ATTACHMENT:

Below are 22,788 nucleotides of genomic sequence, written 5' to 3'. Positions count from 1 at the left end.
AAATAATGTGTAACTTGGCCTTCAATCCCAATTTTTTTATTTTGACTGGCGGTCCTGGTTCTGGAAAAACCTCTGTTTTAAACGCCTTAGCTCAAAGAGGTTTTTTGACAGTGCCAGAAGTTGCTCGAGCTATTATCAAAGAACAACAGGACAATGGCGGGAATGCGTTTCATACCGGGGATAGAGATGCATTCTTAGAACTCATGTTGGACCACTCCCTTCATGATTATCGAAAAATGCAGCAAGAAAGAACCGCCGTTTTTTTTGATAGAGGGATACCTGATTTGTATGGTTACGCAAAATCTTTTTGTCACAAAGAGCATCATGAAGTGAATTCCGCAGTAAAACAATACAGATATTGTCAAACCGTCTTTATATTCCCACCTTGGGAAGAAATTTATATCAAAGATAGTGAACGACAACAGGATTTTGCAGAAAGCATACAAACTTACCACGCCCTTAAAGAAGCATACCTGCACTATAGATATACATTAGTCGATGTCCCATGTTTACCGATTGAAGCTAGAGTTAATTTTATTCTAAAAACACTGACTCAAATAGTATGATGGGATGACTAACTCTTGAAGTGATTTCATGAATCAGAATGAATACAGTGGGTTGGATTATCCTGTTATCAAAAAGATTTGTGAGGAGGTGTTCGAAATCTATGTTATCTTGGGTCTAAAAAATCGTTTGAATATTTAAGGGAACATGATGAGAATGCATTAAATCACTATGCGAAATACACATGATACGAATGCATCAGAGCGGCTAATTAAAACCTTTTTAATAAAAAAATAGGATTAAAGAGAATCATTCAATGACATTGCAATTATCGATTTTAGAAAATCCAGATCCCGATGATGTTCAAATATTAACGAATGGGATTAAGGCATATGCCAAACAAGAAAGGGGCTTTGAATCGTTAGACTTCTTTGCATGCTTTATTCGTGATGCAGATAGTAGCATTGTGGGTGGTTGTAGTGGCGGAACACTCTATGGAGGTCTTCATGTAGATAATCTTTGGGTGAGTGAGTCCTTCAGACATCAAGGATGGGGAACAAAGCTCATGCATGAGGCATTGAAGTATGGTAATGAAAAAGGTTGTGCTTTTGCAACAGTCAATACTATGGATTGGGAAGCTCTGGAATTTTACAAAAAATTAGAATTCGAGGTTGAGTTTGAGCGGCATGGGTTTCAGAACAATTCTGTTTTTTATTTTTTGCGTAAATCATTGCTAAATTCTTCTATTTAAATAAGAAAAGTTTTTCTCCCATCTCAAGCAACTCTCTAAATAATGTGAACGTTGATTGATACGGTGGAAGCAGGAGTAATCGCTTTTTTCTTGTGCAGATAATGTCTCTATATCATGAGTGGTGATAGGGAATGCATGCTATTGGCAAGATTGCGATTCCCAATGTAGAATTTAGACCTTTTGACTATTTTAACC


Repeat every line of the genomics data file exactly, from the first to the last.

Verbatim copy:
Below are 22,788 nucleotides of genomic sequence, written 5' to 3'. Positions count from 1 at the left end.
AAATAATGTGTAACTTGGCCTTCAATCCCAATTTTTTTATTTTGACTGGCGGTCCTGGTTCTGGAAAAACCTCTGTTTTAAACGCCTTAGCTCAAAGAGGTTTTTTGACAGTGCCAGAAGTTGCTCGAGCTATTATCAAAGAACAACAGGACAATGGCGGGAATGCGTTTCATACCGGGGATAGAGATGCATTCTTAGAACTCATGTTGGACCACTCCCTTCATGATTATCGAAAAATGCAGCAAGAAAGAACCGCCGTTTTTTTTGATAGAGGGATACCTGATTTGTATGGTTACGCAAAATCTTTTTGTCACAAAGAGCATCATGAAGTGAATTCCGCAGTAAAACAATACAGATATTGTCAAACCGTCTTTATATTCCCACCTTGGGAAGAAATTTATATCAAAGATAGTGAACGACAACAGGATTTTGCAGAAAGCATACAAACTTACCACGCCCTTAAAGAAGCATACCTGCACTATAGATATACATTAGTCGATGTCCCATGTTTACCGATTGAAGCTAGAGTTAATTTTATTCTAAAAACACTGACTCAAATAGTATGATGGGATGACTAACTCTTGAAGTGATTTCATGAATCAGAATGAATACAGTGGGTTGGATTATCCTGTTATCAAAAAGATTTGTGAGGAGGTGTTCGAAATCTATGTTATCTTGGGTCTAAAAAATCGTTTGAATATTTAAGGGAACATGATGAGAATGCATTAAATCACTATGCGAAATACACATGATACGAATGCATCAGAGCGGCTAATTAAAACCTTTTTAATAAAAAAATAGGATTAAAGAGAATCATTCAATGACATTGCAATTATCGATTTTAGAAAATCCAGATCCCGATGATGTTCAAATATTAACGAATGGGATTAAGGCATATGCCAAACAAGAAAGGGGCTTTGAATCGTTAGACTTCTTTGCATGCTTTATTCGTGATGCAGATAGTAGCATTGTGGGTGGTTGTAGTGGCGGAACACTCTATGGAGGTCTTCATGTAGATAATCTTTGGGTGAGTGAGTCCTTCAGACATCAAGGATGGGGAACAAAGCTCATGCATGAGGCATTGAAGTATGGTAATGAAAAAGGTTGTGCTTTTGCAACAGTCAATACTATGGATTGGGAAGCTCTGGAATTTTACAAAAAATTAGAATTCGAGGTTGAGTTTGAGCGGCATGGGTTTCAGAACAATTCTGTTTTTTATTTTTTGCGTAAATCATTGCTAAATTCTTCTATTTAAATAAGAAAAGTTTTTCTCCCATCTCAAGCAACTCTCTAAATAATGTGAACGTTGATTGATACGGTGGAAGCAGGAGTAATCGCTTTTTTCTTGTGCAGATAATGTCTCTATATCATGAGTGGTGATAGGGAATGCATGCTATTGGCAAGATTGCGATTCCCAATGTAGAATTTAGACCTTTTGACTATTTTAACC